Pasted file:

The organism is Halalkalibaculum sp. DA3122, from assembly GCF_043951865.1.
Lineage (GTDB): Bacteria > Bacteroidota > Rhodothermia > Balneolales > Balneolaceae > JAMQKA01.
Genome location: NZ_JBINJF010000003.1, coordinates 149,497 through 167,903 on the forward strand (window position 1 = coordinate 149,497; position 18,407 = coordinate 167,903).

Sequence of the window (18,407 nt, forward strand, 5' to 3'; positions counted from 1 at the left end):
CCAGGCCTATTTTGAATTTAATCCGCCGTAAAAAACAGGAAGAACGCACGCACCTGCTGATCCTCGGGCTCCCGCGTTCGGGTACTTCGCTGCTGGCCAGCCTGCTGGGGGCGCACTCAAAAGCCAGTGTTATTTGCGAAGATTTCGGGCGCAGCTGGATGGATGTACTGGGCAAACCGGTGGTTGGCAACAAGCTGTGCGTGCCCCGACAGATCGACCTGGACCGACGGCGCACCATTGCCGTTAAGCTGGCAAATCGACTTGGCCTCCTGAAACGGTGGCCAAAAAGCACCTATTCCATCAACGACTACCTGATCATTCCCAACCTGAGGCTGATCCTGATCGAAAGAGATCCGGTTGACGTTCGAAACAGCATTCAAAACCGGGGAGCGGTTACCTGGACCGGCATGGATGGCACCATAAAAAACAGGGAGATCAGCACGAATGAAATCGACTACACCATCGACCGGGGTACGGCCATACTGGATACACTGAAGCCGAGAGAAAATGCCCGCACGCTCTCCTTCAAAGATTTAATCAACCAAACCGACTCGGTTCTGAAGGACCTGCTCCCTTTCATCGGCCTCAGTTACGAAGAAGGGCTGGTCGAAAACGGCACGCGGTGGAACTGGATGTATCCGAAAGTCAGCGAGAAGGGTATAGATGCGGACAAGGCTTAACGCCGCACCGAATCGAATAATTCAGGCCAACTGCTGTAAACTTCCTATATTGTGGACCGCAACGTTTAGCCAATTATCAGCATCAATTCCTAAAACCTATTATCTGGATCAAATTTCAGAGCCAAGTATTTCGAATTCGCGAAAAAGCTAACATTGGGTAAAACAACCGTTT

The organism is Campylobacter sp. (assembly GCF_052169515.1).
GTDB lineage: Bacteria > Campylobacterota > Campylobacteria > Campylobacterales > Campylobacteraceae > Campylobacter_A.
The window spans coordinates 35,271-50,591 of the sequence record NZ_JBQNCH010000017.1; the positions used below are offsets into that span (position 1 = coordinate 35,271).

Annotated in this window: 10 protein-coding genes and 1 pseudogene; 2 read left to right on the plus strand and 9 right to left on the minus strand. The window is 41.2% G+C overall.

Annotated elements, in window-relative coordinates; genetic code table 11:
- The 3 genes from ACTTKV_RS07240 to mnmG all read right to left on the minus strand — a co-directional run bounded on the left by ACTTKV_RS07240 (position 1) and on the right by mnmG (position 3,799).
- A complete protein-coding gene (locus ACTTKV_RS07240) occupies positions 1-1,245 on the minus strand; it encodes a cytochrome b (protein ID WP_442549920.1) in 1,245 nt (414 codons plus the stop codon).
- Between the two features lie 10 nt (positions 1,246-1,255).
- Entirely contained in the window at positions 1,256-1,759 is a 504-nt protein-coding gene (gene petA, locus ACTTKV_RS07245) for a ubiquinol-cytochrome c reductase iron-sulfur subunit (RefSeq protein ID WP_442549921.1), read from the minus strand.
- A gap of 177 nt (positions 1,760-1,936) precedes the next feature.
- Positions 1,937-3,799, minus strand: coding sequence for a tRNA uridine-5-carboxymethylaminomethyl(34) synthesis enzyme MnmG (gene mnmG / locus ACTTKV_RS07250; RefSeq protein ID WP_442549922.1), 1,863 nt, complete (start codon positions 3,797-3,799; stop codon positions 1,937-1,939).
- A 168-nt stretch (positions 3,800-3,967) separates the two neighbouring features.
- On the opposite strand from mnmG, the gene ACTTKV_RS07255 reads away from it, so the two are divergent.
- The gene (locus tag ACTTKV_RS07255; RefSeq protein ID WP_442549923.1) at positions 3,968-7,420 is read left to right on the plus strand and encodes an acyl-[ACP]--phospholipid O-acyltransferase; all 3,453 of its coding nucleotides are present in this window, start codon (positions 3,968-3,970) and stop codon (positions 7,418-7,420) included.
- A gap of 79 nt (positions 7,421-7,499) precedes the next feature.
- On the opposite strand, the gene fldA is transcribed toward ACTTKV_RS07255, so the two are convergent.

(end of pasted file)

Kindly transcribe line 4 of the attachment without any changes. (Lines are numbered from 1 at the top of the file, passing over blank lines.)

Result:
Sequence of the window (18,407 nt, forward strand, 5' to 3'; positions counted from 1 at the left end):